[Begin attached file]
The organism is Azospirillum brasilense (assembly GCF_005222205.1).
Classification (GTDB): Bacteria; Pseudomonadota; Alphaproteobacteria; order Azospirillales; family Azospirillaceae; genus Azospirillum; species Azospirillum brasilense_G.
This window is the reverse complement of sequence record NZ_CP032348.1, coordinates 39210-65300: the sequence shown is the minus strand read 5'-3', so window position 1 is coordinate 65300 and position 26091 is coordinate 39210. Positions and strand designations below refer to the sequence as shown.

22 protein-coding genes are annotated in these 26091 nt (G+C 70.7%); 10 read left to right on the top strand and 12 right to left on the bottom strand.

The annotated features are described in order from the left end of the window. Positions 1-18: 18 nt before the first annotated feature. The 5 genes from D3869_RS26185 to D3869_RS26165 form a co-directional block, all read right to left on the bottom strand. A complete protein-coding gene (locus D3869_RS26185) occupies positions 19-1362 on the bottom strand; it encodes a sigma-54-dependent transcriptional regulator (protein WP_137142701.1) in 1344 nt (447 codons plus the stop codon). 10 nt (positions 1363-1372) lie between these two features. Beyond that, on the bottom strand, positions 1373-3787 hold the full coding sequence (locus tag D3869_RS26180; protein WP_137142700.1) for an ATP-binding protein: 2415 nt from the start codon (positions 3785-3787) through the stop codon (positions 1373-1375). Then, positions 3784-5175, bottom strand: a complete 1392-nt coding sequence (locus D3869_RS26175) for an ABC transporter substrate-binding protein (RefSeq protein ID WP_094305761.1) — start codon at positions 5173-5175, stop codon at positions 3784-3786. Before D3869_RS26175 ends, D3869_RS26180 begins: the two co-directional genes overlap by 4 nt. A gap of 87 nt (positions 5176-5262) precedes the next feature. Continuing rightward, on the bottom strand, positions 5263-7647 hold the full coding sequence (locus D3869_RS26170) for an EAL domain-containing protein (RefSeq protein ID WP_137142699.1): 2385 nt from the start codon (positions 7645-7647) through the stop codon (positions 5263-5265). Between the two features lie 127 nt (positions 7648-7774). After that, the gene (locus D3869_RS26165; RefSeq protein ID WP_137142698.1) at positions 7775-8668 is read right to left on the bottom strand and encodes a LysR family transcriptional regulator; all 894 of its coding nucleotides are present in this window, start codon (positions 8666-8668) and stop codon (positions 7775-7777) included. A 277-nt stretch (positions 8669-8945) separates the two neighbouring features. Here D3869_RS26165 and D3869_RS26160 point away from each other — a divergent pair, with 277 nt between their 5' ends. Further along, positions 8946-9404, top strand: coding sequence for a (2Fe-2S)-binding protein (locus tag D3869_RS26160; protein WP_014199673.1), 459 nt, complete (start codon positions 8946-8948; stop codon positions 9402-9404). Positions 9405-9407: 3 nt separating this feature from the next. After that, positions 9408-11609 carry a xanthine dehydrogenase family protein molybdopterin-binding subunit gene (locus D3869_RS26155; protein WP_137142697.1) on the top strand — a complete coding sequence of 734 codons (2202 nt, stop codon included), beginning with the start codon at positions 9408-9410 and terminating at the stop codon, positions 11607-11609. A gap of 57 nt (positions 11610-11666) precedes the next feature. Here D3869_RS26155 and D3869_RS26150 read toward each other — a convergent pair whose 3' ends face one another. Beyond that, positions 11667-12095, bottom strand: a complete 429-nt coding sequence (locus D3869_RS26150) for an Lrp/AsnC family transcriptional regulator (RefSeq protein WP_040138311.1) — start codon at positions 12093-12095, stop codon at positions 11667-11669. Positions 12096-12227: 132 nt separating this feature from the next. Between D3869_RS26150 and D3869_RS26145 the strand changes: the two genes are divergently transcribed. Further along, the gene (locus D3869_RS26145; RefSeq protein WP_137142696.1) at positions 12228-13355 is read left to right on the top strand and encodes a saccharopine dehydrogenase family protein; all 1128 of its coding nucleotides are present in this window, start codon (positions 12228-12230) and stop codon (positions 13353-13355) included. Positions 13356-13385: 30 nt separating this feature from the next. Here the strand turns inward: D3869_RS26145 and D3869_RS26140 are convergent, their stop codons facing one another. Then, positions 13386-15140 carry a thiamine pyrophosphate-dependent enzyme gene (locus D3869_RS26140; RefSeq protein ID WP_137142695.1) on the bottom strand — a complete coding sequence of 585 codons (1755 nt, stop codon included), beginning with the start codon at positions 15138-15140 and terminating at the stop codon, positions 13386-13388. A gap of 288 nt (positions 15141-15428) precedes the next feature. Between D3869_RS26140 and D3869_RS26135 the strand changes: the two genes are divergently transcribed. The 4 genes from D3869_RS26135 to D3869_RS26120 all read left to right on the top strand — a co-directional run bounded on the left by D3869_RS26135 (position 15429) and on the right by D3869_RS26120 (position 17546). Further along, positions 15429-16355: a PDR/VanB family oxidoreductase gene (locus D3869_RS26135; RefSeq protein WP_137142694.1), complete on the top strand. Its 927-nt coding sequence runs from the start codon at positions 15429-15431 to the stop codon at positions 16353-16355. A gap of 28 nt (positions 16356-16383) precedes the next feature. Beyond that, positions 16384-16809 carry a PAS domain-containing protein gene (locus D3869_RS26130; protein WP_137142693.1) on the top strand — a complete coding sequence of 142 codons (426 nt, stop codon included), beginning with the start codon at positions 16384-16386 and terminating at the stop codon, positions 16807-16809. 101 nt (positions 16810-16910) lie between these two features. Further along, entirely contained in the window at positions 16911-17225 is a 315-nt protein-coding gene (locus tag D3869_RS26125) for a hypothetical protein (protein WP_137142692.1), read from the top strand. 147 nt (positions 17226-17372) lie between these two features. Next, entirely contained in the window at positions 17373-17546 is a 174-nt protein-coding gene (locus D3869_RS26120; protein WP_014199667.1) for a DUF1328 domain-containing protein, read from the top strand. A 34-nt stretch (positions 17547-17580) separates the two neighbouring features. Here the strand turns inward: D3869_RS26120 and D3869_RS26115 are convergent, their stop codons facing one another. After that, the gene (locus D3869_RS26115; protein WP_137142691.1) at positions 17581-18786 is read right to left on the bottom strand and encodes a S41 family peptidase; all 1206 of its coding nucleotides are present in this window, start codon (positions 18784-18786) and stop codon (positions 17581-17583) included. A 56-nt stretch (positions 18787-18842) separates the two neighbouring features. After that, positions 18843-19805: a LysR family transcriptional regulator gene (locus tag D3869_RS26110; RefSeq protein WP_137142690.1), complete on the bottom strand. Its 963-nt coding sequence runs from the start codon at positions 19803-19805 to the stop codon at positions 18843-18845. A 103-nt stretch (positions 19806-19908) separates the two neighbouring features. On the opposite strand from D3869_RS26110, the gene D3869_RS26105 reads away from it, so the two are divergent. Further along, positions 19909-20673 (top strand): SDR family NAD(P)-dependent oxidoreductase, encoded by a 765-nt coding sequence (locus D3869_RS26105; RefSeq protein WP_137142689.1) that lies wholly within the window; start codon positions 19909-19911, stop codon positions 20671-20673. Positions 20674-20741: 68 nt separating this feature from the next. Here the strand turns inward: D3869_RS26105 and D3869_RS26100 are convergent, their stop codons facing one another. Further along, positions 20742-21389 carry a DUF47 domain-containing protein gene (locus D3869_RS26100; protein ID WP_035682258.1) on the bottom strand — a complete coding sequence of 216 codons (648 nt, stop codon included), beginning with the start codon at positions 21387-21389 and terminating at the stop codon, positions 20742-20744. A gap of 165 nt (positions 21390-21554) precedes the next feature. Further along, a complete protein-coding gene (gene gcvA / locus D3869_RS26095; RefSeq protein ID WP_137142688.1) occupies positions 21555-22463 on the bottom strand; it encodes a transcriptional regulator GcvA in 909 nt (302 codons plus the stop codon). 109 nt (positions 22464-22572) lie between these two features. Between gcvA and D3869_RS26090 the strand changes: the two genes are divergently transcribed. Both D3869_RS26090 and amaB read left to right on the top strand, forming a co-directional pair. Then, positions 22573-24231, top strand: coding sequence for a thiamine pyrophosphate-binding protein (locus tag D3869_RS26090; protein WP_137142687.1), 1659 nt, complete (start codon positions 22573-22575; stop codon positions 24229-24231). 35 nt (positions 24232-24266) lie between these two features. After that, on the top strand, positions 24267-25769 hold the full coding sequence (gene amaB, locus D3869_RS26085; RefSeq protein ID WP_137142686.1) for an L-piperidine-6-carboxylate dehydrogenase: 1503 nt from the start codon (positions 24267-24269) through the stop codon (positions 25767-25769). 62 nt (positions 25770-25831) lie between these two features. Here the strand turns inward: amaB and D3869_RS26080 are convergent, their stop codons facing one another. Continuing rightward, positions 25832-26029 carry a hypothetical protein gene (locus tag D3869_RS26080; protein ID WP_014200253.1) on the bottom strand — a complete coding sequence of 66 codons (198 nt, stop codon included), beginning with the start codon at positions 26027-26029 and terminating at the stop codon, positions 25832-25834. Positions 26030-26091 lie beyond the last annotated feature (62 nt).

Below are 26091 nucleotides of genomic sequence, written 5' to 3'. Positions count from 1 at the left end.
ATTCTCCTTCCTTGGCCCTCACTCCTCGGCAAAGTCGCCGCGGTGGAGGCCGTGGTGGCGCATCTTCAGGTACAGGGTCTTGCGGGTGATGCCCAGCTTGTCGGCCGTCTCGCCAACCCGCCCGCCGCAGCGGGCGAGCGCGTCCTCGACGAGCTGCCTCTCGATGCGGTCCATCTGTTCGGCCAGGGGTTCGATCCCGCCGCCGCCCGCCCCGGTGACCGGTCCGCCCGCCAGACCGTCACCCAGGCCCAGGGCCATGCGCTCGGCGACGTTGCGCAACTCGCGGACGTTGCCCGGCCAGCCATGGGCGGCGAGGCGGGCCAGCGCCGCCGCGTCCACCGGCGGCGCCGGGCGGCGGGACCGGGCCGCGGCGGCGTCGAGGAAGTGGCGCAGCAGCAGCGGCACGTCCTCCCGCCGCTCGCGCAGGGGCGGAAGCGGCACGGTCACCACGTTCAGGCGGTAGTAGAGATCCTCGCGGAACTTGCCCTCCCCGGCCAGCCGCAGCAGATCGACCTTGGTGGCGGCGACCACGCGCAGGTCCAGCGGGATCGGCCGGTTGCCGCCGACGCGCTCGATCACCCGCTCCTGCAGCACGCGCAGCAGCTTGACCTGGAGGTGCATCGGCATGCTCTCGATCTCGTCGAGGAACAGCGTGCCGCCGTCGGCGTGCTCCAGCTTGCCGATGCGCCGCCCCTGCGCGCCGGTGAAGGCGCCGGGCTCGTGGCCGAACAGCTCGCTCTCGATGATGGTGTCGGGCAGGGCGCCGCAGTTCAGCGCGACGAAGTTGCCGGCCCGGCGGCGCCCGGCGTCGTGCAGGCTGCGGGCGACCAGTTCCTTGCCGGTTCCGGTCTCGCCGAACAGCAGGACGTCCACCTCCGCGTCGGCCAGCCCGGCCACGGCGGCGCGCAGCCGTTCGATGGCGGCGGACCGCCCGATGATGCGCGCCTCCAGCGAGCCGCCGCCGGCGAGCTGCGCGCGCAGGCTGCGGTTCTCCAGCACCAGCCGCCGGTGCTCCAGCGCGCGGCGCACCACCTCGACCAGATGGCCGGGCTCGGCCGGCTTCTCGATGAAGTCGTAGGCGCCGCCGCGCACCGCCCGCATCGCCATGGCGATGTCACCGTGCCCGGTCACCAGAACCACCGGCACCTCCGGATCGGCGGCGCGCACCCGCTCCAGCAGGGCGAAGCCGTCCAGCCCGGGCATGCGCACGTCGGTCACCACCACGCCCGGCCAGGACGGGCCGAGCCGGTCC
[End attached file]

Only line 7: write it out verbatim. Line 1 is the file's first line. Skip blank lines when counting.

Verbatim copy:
ATTCTCCTTCCTTGGCCCTCACTCCTCGGCAAAGTCGCCGCGGTGGAGGCCGTGGTGGCGCATCTTCAGGTACAGGGTCTTGCGGGTGATGCCCAGCTTGTCGGCCGTCTCGCCAACCCGCCCGCCGCAGCGGGCGAGCGCGTCCTCGACGAGCTGCCTCTCGATGCGGTCCATCTGTTCGGCCAGGGGTTCGATCCCGCCGCCGCCCGCCCCGGTGACCGGTCCGCCCGCCAGACCGTCACCCAGGCCCAGGGCCATGCGCTCGGCGACGTTGCGCAACTCGCGGACGTTGCCCGGCCAGCCATGGGCGGCGAGGCGGGCCAGCGCCGCCGCGTCCACCGGCGGCGCCGGGCGGCGGGACCGGGCCGCGGCGGCGTCGAGGAAGTGGCGCAGCAGCAGCGGCACGTCCTCCCGCCGCTCGCGCAGGGGCGGAAGCGGCACGGTCACCACGTTCAGGCGGTAGTAGAGATCCTCGCGGAACTTGCCCTCCCCGGCCAGCCGCAGCAGATCGACCTTGGTGGCGGCGACCACGCGCAGGTCCAGCGGGATCGGCCGGTTGCCGCCGACGCGCTCGATCACCCGCTCCTGCAGCACGCGCAGCAGCTTGACCTGGAGGTGCATCGGCATGCTCTCGATCTCGTCGAGGAACAGCGTGCCGCCGTCGGCGTGCTCCAGCTTGCCGATGCGCCGCCCCTGCGCGCCGGTGAAGGCGCCGGGCTCGTGGCCGAACAGCTCGCTCTCGATGATGGTGTCGGGCAGGGCGCCGCAGTTCAGCGCGACGAAGTTGCCGGCCCGGCGGCGCCCGGCGTCGTGCAGGCTGCGGGCGACCAGTTCCTTGCCGGTTCCGGTCTCGCCGAACAGCAGGACGTCCACCTCCGCGTCGGCCAGCCCGGCCACGGCGGCGCGCAGCCGTTCGATGGCGGCGGACCGCCCGATGATGCGCGCCTCCAGCGAGCCGCCGCCGGCGAGCTGCGCGCGCAGGCTGCGGTTCTCCAGCACCAGCCGCCGGTGCTCCAGCGCGCGGCGCACCACCTCGACCAGATGGCCGGGCTCGGCCGGCTTCTCGATGAAGTCGTAGGCGCCGCCGCGCACCGCCCGCATCGCCATGGCGATGTCACCGTGCCCGGTCACCAGAACCACCGGCACCTCCGGATCGGCGGCGCGCACCCGCTCCAGCAGGGCGAAGCCGTCCAGCCCGGGCATGCGCACGTCGGTCACCACCACGCCCGGCCAGGACGGGCCGAGCCGGTCC